US Airlines are adding more and more routes to major Cuban cities every week. Jetblue, Alaska Airlines, and Southwest are just a few who are joining ranks with major carriers like American Airlines and United to connect the two countries. With more competition on these routes, you can bet that fares will be reasonable. Win!
Tourists who go this route need to qualify within one of the 12 visa classifications for a trip to Cuba. In general, the Educational Activities category is a catchall that doesn’t require a ton of evidence to prove. There are always exceptions and things could change at any time, so do your research before you go!
Fly Via Mexico, Canada, or Central America
If you don’t want to run the (pretty small) risk of getting into trouble with US Immigration upon your return home from Cuba, you can book a flight to another country first. One of the most popular spots is Cancun, a short 1-hour hop away from Havana. Another popular departure point is Panama. Any flight from Canada or Europe should also help you skirt the visa restrictions. If you do this, it’s best to book your return flight through the same city, just to keep US immigration from raising any eyebrows.
Take a Cruise
If all-inclusive luxury and no red tape is more your bag, a cruise is where it’s at. There are cruises that depart from Florida that stop in Cuba, with no visa required — the cruise line takes care of everything.
Where to Stay
Accommodation in Cuba ranges from the most humble homestay to the glitziest all-inclusive resort. There is no bad choice; it all depends on the kind of trip you want to have.
Resorts and Hotels
Luxury travelers, rejoice! If all you want to do is kick back and have every need catered to, this is your jam. Many of the beach destinations in Cuba are chock-full of all-inclusive resorts. Seasoned luxury travelers say that some of these resorts don’t quite measure up to other destinations. My experience at Melia Las Americas in Varadero was on par with other beautiful resorts I’ve stayed at. The only thing lacking perhaps was the food, but this is a consistent issue across Cuba.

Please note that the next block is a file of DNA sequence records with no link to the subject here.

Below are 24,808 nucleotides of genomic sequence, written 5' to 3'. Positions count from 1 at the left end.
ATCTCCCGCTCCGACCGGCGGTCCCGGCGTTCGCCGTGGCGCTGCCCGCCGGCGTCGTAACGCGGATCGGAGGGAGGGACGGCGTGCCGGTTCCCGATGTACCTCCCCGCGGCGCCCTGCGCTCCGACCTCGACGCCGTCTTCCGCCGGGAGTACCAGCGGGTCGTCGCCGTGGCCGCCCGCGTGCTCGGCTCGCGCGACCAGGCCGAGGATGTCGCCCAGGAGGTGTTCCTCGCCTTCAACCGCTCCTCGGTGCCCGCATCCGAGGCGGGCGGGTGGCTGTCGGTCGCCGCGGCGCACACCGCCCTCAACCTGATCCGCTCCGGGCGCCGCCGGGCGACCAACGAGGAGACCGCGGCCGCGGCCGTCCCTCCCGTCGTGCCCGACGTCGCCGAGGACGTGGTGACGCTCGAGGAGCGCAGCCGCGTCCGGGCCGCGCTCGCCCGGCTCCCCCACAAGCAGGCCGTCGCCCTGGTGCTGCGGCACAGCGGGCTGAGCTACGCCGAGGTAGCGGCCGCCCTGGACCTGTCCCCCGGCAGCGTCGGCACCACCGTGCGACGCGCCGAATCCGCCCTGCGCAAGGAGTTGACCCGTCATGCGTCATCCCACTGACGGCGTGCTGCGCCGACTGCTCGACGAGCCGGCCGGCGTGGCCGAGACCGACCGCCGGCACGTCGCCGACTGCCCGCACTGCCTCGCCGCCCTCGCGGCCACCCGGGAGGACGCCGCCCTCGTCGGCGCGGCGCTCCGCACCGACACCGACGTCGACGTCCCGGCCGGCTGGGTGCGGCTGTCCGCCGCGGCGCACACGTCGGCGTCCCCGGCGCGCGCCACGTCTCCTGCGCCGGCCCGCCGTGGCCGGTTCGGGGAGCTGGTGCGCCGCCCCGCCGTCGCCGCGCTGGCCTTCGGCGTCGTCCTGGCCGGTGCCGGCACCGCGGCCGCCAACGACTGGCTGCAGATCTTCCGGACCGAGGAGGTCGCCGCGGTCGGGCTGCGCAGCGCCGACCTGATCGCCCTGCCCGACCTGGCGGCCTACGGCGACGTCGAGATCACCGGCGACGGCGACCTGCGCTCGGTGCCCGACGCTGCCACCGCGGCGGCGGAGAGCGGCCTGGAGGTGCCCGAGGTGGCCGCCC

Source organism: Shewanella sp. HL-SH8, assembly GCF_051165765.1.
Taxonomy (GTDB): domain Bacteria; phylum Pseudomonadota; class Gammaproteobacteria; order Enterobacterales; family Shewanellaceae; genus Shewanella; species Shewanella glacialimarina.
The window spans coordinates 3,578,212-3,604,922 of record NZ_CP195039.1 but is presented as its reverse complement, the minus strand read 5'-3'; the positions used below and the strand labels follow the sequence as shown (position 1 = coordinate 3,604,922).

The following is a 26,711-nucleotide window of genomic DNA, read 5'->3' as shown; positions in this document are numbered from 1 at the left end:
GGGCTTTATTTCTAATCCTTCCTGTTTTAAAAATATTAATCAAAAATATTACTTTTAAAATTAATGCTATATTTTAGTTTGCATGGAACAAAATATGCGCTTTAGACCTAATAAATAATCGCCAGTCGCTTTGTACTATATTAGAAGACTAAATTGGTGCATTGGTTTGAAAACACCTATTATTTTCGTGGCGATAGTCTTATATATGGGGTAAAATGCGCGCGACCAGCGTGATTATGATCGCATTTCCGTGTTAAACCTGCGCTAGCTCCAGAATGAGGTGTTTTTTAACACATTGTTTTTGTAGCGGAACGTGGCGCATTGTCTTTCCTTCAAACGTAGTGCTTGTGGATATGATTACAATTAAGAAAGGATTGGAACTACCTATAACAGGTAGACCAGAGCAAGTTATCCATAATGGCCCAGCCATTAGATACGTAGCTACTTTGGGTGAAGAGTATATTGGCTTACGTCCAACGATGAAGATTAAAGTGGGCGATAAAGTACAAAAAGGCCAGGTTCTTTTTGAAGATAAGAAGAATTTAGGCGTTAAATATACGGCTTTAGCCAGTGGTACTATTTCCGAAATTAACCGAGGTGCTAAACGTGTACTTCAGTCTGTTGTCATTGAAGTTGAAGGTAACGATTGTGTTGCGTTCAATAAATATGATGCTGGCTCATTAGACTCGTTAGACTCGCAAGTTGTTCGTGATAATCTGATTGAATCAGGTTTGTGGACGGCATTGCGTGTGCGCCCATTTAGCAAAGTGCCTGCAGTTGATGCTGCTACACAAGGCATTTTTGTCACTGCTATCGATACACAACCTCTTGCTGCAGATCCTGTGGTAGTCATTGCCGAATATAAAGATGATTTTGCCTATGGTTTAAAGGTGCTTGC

If you go the hotel route, be prepared to pony up some serious cash, and book ahead. A standard hotel in Havana is a minimum of $300/night, and they can be booked months in advance.
These are the Cuban equivalent of a bed & breakfast — it is usually a spare apartment or rooms within an apartment owned by a local Cuban. They are registered and regulated by the Cuban government, and they are usually never more than $25/night. We have seen some prices quoted higher in places of high demand (Habana Vieja in Havana, for example), or when availability is tight. Since the extra cash most likely goes straight to your host family, ponying up an extra $10/night isn’t the worst thing in the world. Casas are clearly marked on the street with this sign:
Some casas are called hostals — I’m not 100% clear on the difference, but they appear to offer more rooms per property, and the prices can fluctuate wildly. In one the going rate for a room was $70/night! They are marked with the same symbol as the casa particulares, and I assume they are regulated by the government as well, but perhaps not as strictly.
There are plenty of buses that can take you from city to city. The primary operator is Viazul, a government-operated company. Prices are reasonable, but the bus stations can occasionally be inconveniently located. If you don’t mind schlepping your bags from the station to your accommodation, this is the most cost-effective route for solo travelers.
There are a set number of share taxis that can be booked through the InfoTur offices in the major Cuban cities. Usually for about the same price or a little more ($5 – $10) you’ll get door-to-door service from Point A to Point B. Cars can be cramped and may or may not have A/C, but it can be a fun way to meet fellow travelers!
These are the government-sanctioned taxis that you’ll see around any major city. While they can be hired to take you from town to town, it would be ridiculously expensive in comparison to the other options listed here. I wouldn’t recommend it.
If you’re traveling with a group or can stitch together at least four people, then you can create your own collectivo! Many enterprising Cubans rent cars long-term and troll the streets looking for people to drive around. I preferred this option because it felt like the route that gave the most cash directly to the person driving me, not the government. Prices are negotiated directly with the driver, and they’re usually competitive with ‘official’ collectivos.
There it is! The basics for getting to and exploring Cuba to the best of your ability. Did I miss anything? Let me know in the comments!